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    NO WATER......You'll dry rot the handle right off it. And if you want to split rounds get yourself a 6#-8# maul, with a fiberglass handle preferably. I use ann 8 lber. If the rounds are large diameter then get a splitting wedge and use the back of the maul for the first split on a large round.

    The hole through the ax head is tapered. The new handle is inserted from the small side. You may need to do some trimming with a grinder to get the handle to go all the way into the hole, it should be tight. After the handle has been fully inserted/pounded in the ax head, [you'll most likely have some shaving of the wood on the under side of the ax head], pound the wedges into the groove in the top of the handle. That will spread the end of the handle out to fill the larger end of the hole in the ax head. I did my maul once the other way around...DUH! It didn't last long to say the least. The best way I found to get the right sized new handle was to take the head to the local True Value, or farm store, or whatever you got in you area and find what'll work.

    If you decide to use boiled linseed oil, heed the caution on the label...DO NOT TOSS A RAG WITH BOILED LINSEED OIL ON IT IN A CORNER OR A GARBAGE CAN! Linseed oil produces heat when it dries and a rag soaked with it can start on fire, all by it's self!

    Happy choppin'/splitten'

    Mike
     
  13. billcoe

    billcoe PDX Platinum Supporter Platinum Supporter

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    Changed post. The Lok swells the wood, forever, so get as much of it under the head as you can and as much coverage as possible.
     
  14. BoonDocks36

    BoonDocks36 Oregon, in the boondocks Christian. Conservative. Male.

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    Well linseed oil is what I used on my First Hammer, a Monkey Wards "Lakeside" .... Era, 1957. My Uncle Bill (RIP) said soak it in linseed oil.

    I still own that Hammer, with the Original Handle, AND use IT!

    Nuff Said!

    philipINtheBoonDocks
     
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  15. Oregonhunter5

    Oregonhunter5 2C IDAHO Well-Known Member

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    Did you warm up the oil, or just do it cold? Soaking seems challenging considering tye size of a axe handle.
     
  16. jbett98

    jbett98 NW Oregon Bronze Supporter Bronze Supporter

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    I knew an old guy that drilled a small hole down into the middle of the handle through the wedge about 6" deep.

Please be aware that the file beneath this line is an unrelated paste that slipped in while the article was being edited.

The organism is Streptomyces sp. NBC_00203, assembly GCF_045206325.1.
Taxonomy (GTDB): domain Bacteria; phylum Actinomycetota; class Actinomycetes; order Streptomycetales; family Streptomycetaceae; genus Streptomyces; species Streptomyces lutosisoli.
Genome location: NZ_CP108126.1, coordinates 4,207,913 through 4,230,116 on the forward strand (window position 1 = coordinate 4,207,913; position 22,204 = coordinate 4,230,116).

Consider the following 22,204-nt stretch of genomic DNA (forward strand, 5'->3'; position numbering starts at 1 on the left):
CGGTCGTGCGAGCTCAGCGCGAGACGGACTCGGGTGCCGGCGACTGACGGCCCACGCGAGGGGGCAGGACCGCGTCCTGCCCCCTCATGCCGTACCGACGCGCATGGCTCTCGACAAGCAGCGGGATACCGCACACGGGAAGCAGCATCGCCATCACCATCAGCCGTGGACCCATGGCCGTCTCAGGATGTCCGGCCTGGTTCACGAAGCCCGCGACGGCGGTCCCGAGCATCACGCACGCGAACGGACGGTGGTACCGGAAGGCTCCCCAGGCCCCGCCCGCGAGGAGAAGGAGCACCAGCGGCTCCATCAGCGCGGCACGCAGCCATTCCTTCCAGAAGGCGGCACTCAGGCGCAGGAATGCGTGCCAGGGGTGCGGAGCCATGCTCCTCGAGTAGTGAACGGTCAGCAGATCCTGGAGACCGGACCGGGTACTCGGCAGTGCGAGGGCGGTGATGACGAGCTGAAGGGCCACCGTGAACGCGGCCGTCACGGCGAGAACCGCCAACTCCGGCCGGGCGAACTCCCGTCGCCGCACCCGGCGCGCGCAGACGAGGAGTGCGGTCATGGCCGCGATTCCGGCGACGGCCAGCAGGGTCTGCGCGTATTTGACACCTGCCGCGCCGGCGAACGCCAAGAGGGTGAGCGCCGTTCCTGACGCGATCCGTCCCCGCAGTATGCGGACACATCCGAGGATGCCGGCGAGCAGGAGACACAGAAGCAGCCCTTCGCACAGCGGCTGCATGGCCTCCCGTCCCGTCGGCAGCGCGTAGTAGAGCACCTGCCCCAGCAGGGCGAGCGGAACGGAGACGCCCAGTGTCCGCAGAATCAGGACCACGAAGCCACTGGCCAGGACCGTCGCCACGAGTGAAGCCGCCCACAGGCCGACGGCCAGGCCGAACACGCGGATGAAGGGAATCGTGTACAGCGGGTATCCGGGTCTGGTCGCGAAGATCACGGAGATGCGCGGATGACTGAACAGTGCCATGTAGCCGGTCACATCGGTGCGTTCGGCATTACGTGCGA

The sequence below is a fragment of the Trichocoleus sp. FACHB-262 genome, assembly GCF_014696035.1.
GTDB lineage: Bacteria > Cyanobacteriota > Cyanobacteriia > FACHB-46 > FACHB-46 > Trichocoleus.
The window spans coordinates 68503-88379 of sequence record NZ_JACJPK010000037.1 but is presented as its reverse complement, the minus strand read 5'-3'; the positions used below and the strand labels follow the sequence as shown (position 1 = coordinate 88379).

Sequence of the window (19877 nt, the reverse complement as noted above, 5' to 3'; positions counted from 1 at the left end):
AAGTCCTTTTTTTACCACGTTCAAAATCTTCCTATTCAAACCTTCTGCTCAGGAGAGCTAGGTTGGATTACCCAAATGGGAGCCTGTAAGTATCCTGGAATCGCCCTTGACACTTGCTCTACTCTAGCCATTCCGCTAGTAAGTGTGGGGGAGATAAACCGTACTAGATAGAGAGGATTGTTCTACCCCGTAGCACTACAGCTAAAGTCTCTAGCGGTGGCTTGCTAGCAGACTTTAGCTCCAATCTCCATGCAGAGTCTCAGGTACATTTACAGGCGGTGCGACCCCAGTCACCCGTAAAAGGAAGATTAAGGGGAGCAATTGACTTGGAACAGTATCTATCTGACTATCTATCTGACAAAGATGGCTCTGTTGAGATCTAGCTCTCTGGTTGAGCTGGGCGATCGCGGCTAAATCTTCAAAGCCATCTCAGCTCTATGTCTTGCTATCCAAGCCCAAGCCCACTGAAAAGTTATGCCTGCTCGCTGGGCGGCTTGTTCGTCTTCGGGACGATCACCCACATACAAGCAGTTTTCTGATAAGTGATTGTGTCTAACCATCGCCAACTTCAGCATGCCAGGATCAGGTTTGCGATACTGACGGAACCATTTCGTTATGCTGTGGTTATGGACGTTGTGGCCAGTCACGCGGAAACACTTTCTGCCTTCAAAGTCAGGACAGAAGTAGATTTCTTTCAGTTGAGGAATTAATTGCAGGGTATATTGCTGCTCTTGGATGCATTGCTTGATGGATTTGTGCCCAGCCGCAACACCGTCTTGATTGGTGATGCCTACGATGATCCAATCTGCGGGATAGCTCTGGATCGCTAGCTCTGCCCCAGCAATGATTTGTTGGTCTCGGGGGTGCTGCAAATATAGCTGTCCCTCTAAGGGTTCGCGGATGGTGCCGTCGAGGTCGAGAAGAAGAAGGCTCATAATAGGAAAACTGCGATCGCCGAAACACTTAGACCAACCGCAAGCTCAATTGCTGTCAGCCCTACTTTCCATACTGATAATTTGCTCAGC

He then used an oil can to squirt linseed oil into the hole and corked it with a small brass screw.
    He said that it kept the wood supple. He did the same to his hammers.
     
  17. albin25

    albin25 Lewiston Idaho Well-Known Member

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    I inherited an axe from my grandfather.
    It's been in the family for over a hundred years.
    He told me it was from Germany and came over with his father.
    Over the years, the handle was replaced three times,
    and the head was replaced once.
     
  18. mjbskwim

    mjbskwim Salmon,Idaho Well-Known Member

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    OK I ain't no fire fighting logger,just plenty of experience breaking axe and sledge hammer handles and hence,having to replace them.
    You can soak,put spuge etc on or just fit the handle tight and put a wedge in it.
    No soaking needed. As stated,when it dries out then the wood shrinks and you have a loose head .

    Now the shape of the axe is different for each use ,also stated.
    A thin axe is for cutting and a fat taper would be for splitting. If you buy an axe for splitting smaller fire wood,get one with a fatter taper.Otherwise it sticks in the wood.
    If you are splitting lots of firewood,then get a splitting maul.You will be much happier. The added weight helps with the splitting as does the wide back.
    Wasn't the double bit for trimming branches off fallen trees? That's about all I used it for.Maybe a couple falling a smaller tree.
    wranglestar has some decent info about axes, https://www.youtube.com/user/wranglerstar,but some of the other channels are some kids who are trying to figure it out and act like they have done more than cut a 2X4 in the garage.
    Wide taper and some weight for splitting narrow for chopping.
    Long handle for bigger jobs and short for kindling type work.
    Tomahawks for scalps
    Knives for scalps and cooking...NOT FOR WOOD PROCESSING,sorry wrong thread,lol
     
  19. Oregonhunter5

    Oregonhunter5 2C IDAHO Well-Known Member

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    I'm having a hard time finding a new handle that's oversized. Meaning all the ones I have found, slide in without a ton of muscle. There not loose, but snug. And everyone says that's bad. Feels like a hard search.
     
  20. mjbskwim

    mjbskwim Salmon,Idaho Well-Known Member

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    Get one too big and sand it down to fit.Slowly if you use a belt sander